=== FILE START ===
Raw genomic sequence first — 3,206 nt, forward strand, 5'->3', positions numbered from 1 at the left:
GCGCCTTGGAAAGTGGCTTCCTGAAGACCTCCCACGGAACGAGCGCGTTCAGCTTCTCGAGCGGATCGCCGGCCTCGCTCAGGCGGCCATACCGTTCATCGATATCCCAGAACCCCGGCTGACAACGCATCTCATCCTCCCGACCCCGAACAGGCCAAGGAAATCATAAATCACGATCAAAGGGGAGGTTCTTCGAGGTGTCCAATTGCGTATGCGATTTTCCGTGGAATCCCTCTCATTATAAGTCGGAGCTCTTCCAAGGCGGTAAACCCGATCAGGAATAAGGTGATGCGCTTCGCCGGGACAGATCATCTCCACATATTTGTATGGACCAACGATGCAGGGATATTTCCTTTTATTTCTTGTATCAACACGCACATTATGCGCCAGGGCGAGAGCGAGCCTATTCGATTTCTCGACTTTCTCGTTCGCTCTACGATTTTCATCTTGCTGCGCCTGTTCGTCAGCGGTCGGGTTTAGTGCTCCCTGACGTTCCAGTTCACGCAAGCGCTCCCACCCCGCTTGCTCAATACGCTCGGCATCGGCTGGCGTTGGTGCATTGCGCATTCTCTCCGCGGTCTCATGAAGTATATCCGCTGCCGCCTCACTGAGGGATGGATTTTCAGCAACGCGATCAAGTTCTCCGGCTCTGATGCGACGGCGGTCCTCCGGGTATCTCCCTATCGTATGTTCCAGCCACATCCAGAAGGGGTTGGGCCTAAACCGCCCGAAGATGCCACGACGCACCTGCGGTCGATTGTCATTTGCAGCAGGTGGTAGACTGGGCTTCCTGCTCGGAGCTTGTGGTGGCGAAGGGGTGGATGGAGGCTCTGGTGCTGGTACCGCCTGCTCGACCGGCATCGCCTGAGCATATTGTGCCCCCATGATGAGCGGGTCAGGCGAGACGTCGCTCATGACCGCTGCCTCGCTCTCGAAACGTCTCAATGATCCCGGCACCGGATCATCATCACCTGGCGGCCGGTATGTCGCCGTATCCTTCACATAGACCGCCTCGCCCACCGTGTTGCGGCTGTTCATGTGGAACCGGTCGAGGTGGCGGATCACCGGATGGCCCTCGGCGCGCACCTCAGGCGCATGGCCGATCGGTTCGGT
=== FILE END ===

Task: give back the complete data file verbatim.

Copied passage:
Raw genomic sequence first — 3,206 nt, forward strand, 5'->3', positions numbered from 1 at the left:
GCGCCTTGGAAAGTGGCTTCCTGAAGACCTCCCACGGAACGAGCGCGTTCAGCTTCTCGAGCGGATCGCCGGCCTCGCTCAGGCGGCCATACCGTTCATCGATATCCCAGAACCCCGGCTGACAACGCATCTCATCCTCCCGACCCCGAACAGGCCAAGGAAATCATAAATCACGATCAAAGGGGAGGTTCTTCGAGGTGTCCAATTGCGTATGCGATTTTCCGTGGAATCCCTCTCATTATAAGTCGGAGCTCTTCCAAGGCGGTAAACCCGATCAGGAATAAGGTGATGCGCTTCGCCGGGACAGATCATCTCCACATATTTGTATGGACCAACGATGCAGGGATATTTCCTTTTATTTCTTGTATCAACACGCACATTATGCGCCAGGGCGAGAGCGAGCCTATTCGATTTCTCGACTTTCTCGTTCGCTCTACGATTTTCATCTTGCTGCGCCTGTTCGTCAGCGGTCGGGTTTAGTGCTCCCTGACGTTCCAGTTCACGCAAGCGCTCCCACCCCGCTTGCTCAATACGCTCGGCATCGGCTGGCGTTGGTGCATTGCGCATTCTCTCCGCGGTCTCATGAAGTATATCCGCTGCCGCCTCACTGAGGGATGGATTTTCAGCAACGCGATCAAGTTCTCCGGCTCTGATGCGACGGCGGTCCTCCGGGTATCTCCCTATCGTATGTTCCAGCCACATCCAGAAGGGGTTGGGCCTAAACCGCCCGAAGATGCCACGACGCACCTGCGGTCGATTGTCATTTGCAGCAGGTGGTAGACTGGGCTTCCTGCTCGGAGCTTGTGGTGGCGAAGGGGTGGATGGAGGCTCTGGTGCTGGTACCGCCTGCTCGACCGGCATCGCCTGAGCATATTGTGCCCCCATGATGAGCGGGTCAGGCGAGACGTCGCTCATGACCGCTGCCTCGCTCTCGAAACGTCTCAATGATCCCGGCACCGGATCATCATCACCTGGCGGCCGGTATGTCGCCGTATCCTTCACATAGACCGCCTCGCCCACCGTGTTGCGGCTGTTCATGTGGAACCGGTCGAGGTGGCGGATCACCGGATGGCCCTCGGCGCGCACCTCAGGCGCATGGCCGATCGGTTCGGT